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the system under which the powers of Wheaton, 279, it is stated, that the Suthis tribunal are exercised.

preme Court unisormly acts under a deIt may be proper to examine in what sire to conform its decisions to those of light the decision of the State Courts, in the State Courts, on their local laws.' giving a construction to their own stat- The Supreme Court holds in the highutes have been considered by this Court. est respect decisions of state courts upon

In the case of McKeen vs. Delancy's local laws forming rules of property 2 Lessee, reported in 5 Cranch, 22, this Wheaton, 316. in constructing local Court held, that the acknowledgment of statutes respecting real property, the a deed before a justice of the Supreme courts of the Union are governed by the Court, under a statute which required decisions of the state tribunals, 6 Wheathe acknowledgment to be made before ton, 119. The Court say in the case of a Justice of the Peace, having been Elmandorf vs. Taylor et al, 10 Wheaton, long practised in Pennsylvania, and 152, that the courts of the United sanctioned by her tribunals, must be States in cases depending on the laws of considered as within the statute.

a particular state, will in general, adopt The Chief Justice in giving the opin- the construction which the courts of the ion of the Court in the case of Bodley state have given to those laws.' This vs. Taylor 5 Cranch, 221, says, in refere course is founded upon the principle supence to the jurisdiction of a court of posed to be universally recognised that equity had this been a case of the the judicial department of every governfirst impression, some contrariety of ment, where such department exists, is opinion would perhaps have existed on the appropriate organ for construing the this point. But it has been sufficiently legislative acts of that government. shown, that the practice of resorting to In 7 Wheaton, 361, the Court again dea Court of Chancery in order to set up an clared that the statute laws of the states equitable against the legal title, received must furnish the rule of decision to the in its origin the sanction of the Court of federal courts, as far as they comport Appeals, while Kentucky remained a with the constitution of the United part of Virginia, and has been so con- States, in all cases arising within the refirmed by an uninterrupted series of de- spective states; and a fixed and receiycisions, as to be incorporated into their ed construction of their respective stalsyste in, and to be taken into view in the ute laws, in their own courts, makes a consideration of every title to lands in part of such statute law. The Court that country. Such a principle cannot again say, in 12 Wheaton, 153, that this now be shaken.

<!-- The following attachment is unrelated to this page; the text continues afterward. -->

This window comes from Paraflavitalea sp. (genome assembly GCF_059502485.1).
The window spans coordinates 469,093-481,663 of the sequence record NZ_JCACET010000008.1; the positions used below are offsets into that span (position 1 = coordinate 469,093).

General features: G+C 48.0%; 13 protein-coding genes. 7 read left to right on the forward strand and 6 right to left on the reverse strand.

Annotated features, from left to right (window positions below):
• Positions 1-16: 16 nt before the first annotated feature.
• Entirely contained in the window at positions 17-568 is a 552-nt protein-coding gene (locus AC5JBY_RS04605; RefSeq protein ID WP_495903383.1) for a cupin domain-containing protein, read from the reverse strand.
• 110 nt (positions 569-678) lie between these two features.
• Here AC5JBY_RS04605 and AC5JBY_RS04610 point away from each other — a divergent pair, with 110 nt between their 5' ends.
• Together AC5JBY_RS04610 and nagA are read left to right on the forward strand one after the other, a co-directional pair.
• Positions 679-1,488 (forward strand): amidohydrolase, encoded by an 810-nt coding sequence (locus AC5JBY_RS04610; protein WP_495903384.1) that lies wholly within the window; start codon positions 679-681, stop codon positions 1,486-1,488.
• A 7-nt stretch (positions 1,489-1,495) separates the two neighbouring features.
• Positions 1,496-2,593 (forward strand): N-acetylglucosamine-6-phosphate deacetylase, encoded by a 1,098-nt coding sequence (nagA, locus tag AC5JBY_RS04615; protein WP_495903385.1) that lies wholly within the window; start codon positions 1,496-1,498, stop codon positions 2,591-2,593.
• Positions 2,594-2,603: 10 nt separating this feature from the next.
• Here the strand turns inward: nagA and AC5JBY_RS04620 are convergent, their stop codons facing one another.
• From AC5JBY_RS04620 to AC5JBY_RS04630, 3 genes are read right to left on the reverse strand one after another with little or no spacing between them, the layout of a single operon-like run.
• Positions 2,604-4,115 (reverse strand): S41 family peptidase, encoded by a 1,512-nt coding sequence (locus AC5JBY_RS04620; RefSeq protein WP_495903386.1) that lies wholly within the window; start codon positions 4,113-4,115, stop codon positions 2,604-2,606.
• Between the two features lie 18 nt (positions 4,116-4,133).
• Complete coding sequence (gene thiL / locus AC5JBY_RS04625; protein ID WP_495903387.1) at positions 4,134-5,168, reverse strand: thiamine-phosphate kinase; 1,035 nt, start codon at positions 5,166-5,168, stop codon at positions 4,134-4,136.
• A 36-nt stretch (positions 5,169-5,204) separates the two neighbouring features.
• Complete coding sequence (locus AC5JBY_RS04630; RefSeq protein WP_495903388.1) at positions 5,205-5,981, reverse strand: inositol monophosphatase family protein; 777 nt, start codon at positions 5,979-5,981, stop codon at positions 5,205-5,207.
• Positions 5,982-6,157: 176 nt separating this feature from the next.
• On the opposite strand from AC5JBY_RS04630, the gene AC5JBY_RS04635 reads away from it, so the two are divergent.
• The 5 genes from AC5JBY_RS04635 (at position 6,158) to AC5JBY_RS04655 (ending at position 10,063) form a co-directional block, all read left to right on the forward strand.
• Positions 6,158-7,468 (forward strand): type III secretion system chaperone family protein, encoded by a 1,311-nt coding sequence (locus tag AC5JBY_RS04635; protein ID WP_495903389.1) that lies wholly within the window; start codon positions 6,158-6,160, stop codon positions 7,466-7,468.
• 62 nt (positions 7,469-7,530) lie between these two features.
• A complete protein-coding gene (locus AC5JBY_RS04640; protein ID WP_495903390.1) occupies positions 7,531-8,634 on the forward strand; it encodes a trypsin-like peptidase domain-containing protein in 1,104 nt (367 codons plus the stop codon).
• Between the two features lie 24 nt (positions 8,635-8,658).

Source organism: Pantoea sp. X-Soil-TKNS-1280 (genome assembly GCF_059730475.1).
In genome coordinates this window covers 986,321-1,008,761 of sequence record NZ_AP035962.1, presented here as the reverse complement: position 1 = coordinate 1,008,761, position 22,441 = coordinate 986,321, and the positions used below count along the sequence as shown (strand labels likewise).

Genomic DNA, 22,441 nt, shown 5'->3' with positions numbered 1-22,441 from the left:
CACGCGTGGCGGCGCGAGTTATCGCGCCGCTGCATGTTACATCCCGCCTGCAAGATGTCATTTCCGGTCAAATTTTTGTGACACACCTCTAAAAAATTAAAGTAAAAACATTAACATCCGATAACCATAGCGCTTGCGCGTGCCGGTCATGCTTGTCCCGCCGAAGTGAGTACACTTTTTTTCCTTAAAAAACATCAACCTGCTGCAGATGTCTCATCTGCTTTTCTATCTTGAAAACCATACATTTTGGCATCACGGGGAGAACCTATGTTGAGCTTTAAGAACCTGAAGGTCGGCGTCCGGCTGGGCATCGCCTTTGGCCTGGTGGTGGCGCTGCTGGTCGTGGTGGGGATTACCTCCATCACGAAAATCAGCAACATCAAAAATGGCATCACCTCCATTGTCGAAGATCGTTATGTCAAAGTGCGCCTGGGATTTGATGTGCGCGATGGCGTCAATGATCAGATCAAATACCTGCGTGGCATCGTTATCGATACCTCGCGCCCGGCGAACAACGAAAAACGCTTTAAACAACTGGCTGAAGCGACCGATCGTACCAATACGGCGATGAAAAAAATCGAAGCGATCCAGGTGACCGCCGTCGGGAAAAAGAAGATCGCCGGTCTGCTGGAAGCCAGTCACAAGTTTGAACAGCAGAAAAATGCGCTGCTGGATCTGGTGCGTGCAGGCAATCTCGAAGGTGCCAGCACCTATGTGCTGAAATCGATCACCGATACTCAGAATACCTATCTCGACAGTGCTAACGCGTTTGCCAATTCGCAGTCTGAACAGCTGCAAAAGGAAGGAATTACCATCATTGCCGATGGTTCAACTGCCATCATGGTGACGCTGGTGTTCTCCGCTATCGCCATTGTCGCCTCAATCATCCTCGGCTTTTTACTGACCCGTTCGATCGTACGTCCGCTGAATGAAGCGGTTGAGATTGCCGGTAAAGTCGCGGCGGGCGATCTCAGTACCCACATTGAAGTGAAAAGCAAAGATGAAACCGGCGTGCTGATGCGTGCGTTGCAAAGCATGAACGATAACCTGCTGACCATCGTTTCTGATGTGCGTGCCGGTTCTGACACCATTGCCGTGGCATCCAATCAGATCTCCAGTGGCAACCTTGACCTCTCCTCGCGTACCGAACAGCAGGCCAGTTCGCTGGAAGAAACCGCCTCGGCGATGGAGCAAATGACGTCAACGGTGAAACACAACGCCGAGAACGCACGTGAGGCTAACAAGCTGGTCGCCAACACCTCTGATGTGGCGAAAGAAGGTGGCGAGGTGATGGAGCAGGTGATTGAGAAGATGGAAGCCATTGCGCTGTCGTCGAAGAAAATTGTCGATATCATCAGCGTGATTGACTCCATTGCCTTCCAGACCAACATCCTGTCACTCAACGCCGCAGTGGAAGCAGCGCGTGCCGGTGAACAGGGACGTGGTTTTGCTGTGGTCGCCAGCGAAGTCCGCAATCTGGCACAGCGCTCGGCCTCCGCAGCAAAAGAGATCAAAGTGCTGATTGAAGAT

Court adopts the local law of real propIn the case of Taylor vs. Brown, 5 erty as ascertained by the decisions of Cranch, 255, the Court say, in reference the state courts, whether these decisions to their decision in the case of Bodley are grounded on the construction of the vs. Taylor “this opinion is still thought statutes of the state, or form a part of the perfectly correct in itself. Its applica- unwritten law of the state which has tion to particular cases, and indeed its become a fixed rule of property.' Quobeing considered as a rule of decision tations might be multiplied, but the above on Kentucky titles, will depend very